I thought I would insert pictures of each step, but that's not working out so well right now.  Maybe later.  After I've had some coffee.

Tuesday, January 18, 2011

Another Lesson Learned

This morning I finished the citrus and ginger marmalade and it turned out fabulously in spite of my oversights.  I was reminded today to never turn your back on a boiling pot.

Citrus and ginger marmalade boiling

The results of said marmalade boiling over

I'm still working on getting the stovetop clean.  It could be worse.  Our old stove had the circular electric burners.  Hopefully I'll have it all cleaned up before the hubs gets home. 

The lemon marmalade planned for tomorrow has been rescheduled for Thursday due to a sugar shortage.  I'm thinking of adding a little lavender to it.

Marmalade Day 3 (or is it 4?)

The red onion marmalade:  I'm not mad at it at all.  I think it could be better and may try it again, but not until I work my way through and/or give away the nine half-pint jars I currently have.  So what does red onion marmalade taste like?  Think about the warm bacon vinaigrette on wilted spinach salads.  A lot like that without the bacon.  The things that I think could be better about the batch I made yesterday:  1) more onions.  A lot more onions.  2) The added pectin jelled it just a bit too much.  I was hoping for a softer spread.  Beyond that, even the hubs conceded, "that's not bad, Luv."  We sampled in on Cabaret crackers with Laura Chenel goat cheese crumbles.  Quite tasty.

Grapefruit, blood orange, and red onion marmalades

Today I'm finishing a citrus-ginger marmalade.  I spent a great deal of time prepping this one and will be attempting a natural pectin method.  All the membranes and seeds of the grapefruits, oranges and lemons went into a jelly bag that will later be vigorously squeezed to release the pectin.  With the time and effort involved in preparing this one, I'll be rather disappointed if it doesn't work.  But some things you never know until you try.

I'd be lying if I said today was my last day of marmalade.  I still have quite a few regular and Meyer lemons left, so tomorrow will probably contain lemon marmalade, which to date is my absolute favorite. 

I am anxious, however, to move on to stock.  I absolutely adore making stocks.  This time I'm going to attempt canning them in the pressure canner instead of freezing them and taking up valuable real estate in our tiny freezer.  I've never used a pressure canner before.  I'll be calling my daddy for some sage advice!

Monday, January 17, 2011

Marmalade Day 3

The liquid pectin worked to firm up the pink grapefruit marmalade, but I lost the beautiful clarity.  But what good is clarity if the marmalade is pourable?  The blood orange marmalade turned out fabulously.  No added pectin, thank you very much.  In retrospect, I should have made this recipe using the technique of the grapefruit marmalade.  Maybe I'll just have to make another batch . . .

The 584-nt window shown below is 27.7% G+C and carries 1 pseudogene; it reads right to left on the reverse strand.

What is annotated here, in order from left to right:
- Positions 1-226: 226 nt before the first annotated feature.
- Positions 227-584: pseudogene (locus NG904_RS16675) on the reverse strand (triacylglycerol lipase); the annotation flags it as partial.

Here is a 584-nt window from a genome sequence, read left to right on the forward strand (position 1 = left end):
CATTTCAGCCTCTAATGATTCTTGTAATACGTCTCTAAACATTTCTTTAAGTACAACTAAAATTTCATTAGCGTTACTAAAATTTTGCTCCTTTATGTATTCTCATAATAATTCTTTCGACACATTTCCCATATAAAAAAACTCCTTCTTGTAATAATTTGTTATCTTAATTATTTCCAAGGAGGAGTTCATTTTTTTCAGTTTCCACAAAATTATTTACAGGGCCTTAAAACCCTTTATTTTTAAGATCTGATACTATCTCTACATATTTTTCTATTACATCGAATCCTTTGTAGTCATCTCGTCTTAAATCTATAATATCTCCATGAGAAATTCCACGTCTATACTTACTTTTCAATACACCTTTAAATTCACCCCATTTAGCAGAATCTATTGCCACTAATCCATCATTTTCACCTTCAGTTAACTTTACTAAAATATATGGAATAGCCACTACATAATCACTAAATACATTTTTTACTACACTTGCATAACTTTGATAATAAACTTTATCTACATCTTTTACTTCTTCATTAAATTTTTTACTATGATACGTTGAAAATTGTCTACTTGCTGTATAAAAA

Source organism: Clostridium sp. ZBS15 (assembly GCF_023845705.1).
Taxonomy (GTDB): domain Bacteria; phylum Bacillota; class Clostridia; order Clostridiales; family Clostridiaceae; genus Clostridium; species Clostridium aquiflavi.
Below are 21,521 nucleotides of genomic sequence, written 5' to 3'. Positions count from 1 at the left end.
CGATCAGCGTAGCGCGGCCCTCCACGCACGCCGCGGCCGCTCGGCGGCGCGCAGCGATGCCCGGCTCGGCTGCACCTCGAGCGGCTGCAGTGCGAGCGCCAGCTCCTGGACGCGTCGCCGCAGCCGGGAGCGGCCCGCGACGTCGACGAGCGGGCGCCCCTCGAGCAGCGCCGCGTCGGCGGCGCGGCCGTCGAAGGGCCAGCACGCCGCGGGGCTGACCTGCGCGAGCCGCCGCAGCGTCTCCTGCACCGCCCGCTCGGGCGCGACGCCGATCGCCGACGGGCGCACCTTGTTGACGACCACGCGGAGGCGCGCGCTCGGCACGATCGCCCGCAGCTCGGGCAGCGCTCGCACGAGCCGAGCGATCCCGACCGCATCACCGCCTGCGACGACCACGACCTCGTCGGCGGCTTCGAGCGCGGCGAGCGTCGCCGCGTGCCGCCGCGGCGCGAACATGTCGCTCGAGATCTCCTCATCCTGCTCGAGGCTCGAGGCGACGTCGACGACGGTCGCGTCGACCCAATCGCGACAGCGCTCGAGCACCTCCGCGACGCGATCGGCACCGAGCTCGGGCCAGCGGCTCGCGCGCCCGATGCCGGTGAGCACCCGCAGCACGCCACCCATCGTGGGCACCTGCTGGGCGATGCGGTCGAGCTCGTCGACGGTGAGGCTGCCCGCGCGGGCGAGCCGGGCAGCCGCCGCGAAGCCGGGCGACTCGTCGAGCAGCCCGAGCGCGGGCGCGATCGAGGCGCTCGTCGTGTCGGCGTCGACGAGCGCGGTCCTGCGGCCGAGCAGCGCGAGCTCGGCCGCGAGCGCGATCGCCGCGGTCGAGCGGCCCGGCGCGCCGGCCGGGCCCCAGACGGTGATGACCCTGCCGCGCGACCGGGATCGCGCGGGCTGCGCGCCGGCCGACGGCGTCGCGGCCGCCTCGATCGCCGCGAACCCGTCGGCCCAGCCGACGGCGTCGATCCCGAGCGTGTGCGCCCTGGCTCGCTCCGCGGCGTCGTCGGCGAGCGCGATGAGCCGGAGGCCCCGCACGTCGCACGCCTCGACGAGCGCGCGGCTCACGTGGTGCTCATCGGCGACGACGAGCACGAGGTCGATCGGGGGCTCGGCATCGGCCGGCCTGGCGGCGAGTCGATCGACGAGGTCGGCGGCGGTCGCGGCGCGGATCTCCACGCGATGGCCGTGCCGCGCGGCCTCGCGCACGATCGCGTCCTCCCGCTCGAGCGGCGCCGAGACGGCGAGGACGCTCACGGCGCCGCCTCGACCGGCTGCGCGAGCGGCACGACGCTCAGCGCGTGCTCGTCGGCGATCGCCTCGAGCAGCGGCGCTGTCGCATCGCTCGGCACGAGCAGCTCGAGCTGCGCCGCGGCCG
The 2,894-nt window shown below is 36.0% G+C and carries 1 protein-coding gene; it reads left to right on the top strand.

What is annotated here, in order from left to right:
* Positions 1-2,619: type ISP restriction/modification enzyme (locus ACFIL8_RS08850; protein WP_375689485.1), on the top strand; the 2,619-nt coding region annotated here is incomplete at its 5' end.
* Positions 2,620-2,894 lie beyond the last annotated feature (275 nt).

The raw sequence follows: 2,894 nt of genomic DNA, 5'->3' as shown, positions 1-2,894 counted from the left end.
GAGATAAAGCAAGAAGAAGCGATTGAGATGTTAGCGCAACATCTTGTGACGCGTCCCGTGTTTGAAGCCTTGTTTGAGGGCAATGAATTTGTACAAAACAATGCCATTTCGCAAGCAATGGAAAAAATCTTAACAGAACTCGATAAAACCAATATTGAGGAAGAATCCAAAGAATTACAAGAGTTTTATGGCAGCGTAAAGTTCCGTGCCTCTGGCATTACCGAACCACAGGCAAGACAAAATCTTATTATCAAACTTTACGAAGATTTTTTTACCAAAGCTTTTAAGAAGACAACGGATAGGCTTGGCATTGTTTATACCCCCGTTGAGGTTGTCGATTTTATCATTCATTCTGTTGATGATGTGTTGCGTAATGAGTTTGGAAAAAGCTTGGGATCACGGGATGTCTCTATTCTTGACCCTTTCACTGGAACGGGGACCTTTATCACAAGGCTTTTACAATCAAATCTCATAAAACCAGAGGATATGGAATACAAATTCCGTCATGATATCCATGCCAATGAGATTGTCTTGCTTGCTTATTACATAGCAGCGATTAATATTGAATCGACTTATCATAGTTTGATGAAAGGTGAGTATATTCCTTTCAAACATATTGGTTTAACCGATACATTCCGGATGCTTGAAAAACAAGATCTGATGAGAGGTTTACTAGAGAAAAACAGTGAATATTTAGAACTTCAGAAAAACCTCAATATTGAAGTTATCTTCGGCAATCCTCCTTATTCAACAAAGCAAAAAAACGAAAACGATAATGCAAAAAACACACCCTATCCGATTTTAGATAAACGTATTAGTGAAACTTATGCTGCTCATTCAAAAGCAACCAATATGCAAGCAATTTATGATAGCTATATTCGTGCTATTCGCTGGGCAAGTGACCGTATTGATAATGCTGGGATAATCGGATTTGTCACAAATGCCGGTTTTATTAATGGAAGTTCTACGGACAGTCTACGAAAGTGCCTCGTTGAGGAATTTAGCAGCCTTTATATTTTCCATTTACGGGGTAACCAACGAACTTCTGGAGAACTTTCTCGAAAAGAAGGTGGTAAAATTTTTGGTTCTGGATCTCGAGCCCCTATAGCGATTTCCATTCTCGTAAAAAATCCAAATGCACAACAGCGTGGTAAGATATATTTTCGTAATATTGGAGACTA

Grapefruit and blood orange marmalades

I didn't get to the red onion marmalade yesterday so that will be finished today.  I need to find some friends who like marmalade.

Sunday, January 16, 2011

Marmalade, anyone?

With winter being citrus season, I am currently obsessed with making marmalades.  Yesterday's attempt was pink grapefruit marmalade.  Now, I know better than to try and double recipes when making jams, jellies and marmalade but I guess every once in awhile I like to push the envelope and see if I can force something to work.  Not so much.  There was a small amount of hope in the back of my mind that after sitting overnight the marmalade would miraculously firm up.  Not so much.  I have 10 jars of sweet pink grapefruit soup.  So today's agenda includes dumping it all back in the pan with some liquid pectin (a substance I normally eschew) and reprocessing with crossed fingers. 

Beyond trying to fix that mistake, I have a pot of blood orange marmalade that's been sitting overnight waiting for my attention and plans for a red onion marmalade (which seems repulsive and intriguing at the same time).  Then there's the Meyer lemons I came across yesterday . . . I'm going to have more marmalade than I know what to do with.

Blood orange marmalade bubbling away

A blog? Really?

That's pretty much what I've always thought.  I mean, why would anyone really care about what I have to say.  But maybe that's the point.  I love the hubs to the ends of the earth, but I think deep down inside he's probably not all that interested in my babbling about baking and canning and recipes, etc.  So this will be the place to express my internal babble.

I love baking, canning, making stocks.  I get cranky when I can't be playing around in the kitchen.  Part of me wants to own a bakery, but the other part says don't suck the life out of something you love.  Plus there's the fact that I seem to be slightly attention deficit and don't really stick with anything for any significant amount of time.  Problematic for a business, don't you think?